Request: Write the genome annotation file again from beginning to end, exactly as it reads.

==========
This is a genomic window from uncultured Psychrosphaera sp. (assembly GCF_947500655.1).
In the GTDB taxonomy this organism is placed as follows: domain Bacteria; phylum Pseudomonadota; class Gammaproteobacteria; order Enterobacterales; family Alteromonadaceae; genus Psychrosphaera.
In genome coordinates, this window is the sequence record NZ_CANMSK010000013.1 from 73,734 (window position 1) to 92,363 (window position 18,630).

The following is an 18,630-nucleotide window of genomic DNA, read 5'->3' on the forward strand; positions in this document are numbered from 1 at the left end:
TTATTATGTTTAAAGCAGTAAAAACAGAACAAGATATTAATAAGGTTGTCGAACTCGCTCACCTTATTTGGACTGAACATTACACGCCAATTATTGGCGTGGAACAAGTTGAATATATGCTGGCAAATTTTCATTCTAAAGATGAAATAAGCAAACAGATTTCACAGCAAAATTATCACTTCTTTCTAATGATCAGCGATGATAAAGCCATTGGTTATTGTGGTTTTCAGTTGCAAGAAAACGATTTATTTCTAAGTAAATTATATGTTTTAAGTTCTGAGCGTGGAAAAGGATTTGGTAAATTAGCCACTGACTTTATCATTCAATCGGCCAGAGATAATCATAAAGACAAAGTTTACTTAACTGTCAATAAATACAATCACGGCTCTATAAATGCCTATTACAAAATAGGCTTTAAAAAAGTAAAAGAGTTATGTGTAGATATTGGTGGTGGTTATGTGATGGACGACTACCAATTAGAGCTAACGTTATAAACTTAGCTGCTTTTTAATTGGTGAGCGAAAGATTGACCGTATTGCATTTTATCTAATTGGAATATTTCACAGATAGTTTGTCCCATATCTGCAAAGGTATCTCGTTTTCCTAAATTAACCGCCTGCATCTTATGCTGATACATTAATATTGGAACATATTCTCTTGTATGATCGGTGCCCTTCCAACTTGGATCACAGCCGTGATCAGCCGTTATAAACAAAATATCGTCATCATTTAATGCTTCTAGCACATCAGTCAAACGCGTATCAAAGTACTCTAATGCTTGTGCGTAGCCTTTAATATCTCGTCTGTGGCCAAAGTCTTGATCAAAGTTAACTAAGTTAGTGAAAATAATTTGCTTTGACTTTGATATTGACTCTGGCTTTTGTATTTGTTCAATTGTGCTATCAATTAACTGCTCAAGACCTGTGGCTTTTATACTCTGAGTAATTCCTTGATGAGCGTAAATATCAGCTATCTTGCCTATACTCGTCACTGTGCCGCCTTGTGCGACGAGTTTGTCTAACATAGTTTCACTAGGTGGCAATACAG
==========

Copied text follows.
This is a genomic window from uncultured Psychrosphaera sp. (assembly GCF_947500655.1).
In the GTDB taxonomy this organism is placed as follows: domain Bacteria; phylum Pseudomonadota; class Gammaproteobacteria; order Enterobacterales; family Alteromonadaceae; genus Psychrosphaera.
In genome coordinates, this window is the sequence record NZ_CANMSK010000013.1 from 73,734 (window position 1) to 92,363 (window position 18,630).

The following is an 18,630-nucleotide window of genomic DNA, read 5'->3' on the forward strand; positions in this document are numbered from 1 at the left end:
TTATTATGTTTAAAGCAGTAAAAACAGAACAAGATATTAATAAGGTTGTCGAACTCGCTCACCTTATTTGGACTGAACATTACACGCCAATTATTGGCGTGGAACAAGTTGAATATATGCTGGCAAATTTTCATTCTAAAGATGAAATAAGCAAACAGATTTCACAGCAAAATTATCACTTCTTTCTAATGATCAGCGATGATAAAGCCATTGGTTATTGTGGTTTTCAGTTGCAAGAAAACGATTTATTTCTAAGTAAATTATATGTTTTAAGTTCTGAGCGTGGAAAAGGATTTGGTAAATTAGCCACTGACTTTATCATTCAATCGGCCAGAGATAATCATAAAGACAAAGTTTACTTAACTGTCAATAAATACAATCACGGCTCTATAAATGCCTATTACAAAATAGGCTTTAAAAAAGTAAAAGAGTTATGTGTAGATATTGGTGGTGGTTATGTGATGGACGACTACCAATTAGAGCTAACGTTATAAACTTAGCTGCTTTTTAATTGGTGAGCGAAAGATTGACCGTATTGCATTTTATCTAATTGGAATATTTCACAGATAGTTTGTCCCATATCTGCAAAGGTATCTCGTTTTCCTAAATTAACCGCCTGCATCTTATGCTGATACATTAATATTGGAACATATTCTCTTGTATGATCGGTGCCCTTCCAACTTGGATCACAGCCGTGATCAGCCGTTATAAACAAAATATCGTCATCATTTAATGCTTCTAGCACATCAGTCAAACGCGTATCAAAGTACTCTAATGCTTGTGCGTAGCCTTTAATATCTCGTCTGTGGCCAAAGTCTTGATCAAAGTTAACTAAGTTAGTGAAAATAATTTGCTTTGACTTTGATATTGACTCTGGCTTTTGTATTTGTTCAATTGTGCTATCAATTAACTGCTCAAGACCTGTGGCTTTTATACTCTGAGTAATTCCTTGATGAGCGTAAATATCAGCTATCTTGCCTATACTCGTCACTGTGCCGCCTTGTGCGACGAGTTTGTCTAACATAGTTTCACTAGGTGGCAATACAG